Painting at bamyan in afghanistan predating european oil painting by
Monks at the monasteries lived as hermits in small caves carved into the side of the Bamyan cliffs.
Many of these monks embellished their caves with religious statuary and elaborate, brightly-colored frescoes. They were perhaps the most famous cultural landmarks of the region, and the site was listed by UNESCO as a World Heritage Site along with the surrounding cultural landscape and archaeological remains of the Bamyan Valley.
All OIC states – including Pakistan, Saudi Arabia and the United Arab Emirates, three countries that officially recognised the Taliban government – joined the protest to spare the monuments.
Although India never recognised the Taliban regime in Afghanistan, New Delhi offered to arrange for the transfer of all the artifacts in question to India, “where they would be kept safely and preserved for all mankind.”, but these overtures were rejected by the Taliban.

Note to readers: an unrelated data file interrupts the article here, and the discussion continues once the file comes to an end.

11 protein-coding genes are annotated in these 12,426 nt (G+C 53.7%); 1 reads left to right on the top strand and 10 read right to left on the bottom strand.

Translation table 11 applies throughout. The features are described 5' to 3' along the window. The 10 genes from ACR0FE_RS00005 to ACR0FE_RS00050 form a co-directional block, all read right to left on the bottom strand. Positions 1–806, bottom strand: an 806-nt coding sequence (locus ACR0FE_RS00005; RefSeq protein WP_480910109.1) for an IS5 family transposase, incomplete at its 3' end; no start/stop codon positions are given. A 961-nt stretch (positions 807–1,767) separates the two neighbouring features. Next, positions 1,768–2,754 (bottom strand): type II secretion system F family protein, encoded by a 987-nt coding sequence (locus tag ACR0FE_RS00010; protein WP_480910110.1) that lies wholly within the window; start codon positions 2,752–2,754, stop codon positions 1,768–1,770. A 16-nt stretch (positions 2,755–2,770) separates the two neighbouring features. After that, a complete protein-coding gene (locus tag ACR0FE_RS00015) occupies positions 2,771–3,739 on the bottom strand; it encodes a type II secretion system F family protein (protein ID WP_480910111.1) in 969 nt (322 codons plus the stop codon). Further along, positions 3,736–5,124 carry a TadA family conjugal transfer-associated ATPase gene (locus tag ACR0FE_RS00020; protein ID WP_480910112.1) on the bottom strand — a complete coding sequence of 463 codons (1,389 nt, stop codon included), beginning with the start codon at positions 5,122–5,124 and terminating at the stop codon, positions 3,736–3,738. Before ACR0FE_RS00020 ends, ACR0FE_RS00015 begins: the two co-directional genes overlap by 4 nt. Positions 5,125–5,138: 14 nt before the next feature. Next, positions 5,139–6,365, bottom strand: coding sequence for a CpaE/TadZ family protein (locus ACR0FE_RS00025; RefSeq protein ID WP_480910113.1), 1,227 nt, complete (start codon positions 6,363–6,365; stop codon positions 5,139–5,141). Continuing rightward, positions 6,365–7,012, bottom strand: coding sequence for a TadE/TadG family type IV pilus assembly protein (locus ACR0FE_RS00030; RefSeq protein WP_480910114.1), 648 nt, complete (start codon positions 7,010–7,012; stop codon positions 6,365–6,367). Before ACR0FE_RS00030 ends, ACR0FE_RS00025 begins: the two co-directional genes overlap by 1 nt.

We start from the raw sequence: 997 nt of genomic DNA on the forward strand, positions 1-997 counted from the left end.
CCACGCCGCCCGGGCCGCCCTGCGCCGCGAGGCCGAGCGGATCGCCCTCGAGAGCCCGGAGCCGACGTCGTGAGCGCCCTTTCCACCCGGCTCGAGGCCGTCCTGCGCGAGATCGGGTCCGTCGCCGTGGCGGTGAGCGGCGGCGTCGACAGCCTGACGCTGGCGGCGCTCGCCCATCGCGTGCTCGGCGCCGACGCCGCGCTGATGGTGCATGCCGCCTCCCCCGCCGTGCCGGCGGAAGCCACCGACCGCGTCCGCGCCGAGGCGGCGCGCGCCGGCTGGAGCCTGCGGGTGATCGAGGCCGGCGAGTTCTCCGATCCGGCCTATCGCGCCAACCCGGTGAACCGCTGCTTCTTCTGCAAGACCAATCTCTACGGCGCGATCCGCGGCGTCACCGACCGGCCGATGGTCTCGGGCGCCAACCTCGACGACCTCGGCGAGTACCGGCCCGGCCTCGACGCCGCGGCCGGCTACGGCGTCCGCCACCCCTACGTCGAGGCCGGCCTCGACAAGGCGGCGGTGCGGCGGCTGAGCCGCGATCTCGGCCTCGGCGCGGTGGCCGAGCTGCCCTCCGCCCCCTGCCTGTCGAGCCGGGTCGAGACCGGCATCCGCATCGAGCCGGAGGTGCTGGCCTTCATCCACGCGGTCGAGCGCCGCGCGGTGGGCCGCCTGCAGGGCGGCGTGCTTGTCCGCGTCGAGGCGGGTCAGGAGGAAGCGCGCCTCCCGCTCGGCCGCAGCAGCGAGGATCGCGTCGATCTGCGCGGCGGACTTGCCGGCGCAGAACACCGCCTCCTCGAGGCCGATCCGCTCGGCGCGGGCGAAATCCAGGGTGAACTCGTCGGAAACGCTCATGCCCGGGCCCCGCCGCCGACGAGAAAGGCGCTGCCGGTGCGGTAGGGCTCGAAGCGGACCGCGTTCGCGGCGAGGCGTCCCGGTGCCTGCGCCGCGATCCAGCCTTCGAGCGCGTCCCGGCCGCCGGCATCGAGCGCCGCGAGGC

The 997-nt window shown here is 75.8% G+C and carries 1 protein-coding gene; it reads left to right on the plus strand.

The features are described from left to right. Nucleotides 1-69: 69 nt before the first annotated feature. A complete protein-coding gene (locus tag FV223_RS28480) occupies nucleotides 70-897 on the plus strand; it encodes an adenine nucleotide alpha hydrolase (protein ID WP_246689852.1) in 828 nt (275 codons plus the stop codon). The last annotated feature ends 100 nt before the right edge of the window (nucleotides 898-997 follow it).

It is believed that the upper parts of their faces were made from great wooden masks or casts.
The rows of holes that can be seen in photographs were spaces that held wooden pegs which served to stabilize the outer stucco.
The Taliban states that Bamyan shall not be destroyed but protected.” However, Afghanistan’s radical clerics began a campaign to crack down on “un-Islamic” segments of Afghan society.
Japan and Switzerland, among others, have pledged support for the rebuilding of the statues.
Bamyan lies on the Silk Road which lies in the Hindu Kush mountain region, in the Bamiyan Valley.
Intriguingly, Xuanzang mentions a third, even larger, reclining statue of the Buddha.
A monumental seated Buddha, similar in style to those at Bamyan, still exists in the Bingling Temple caves in China’s Gansu province.
Since then, the statues had remained largely untouched.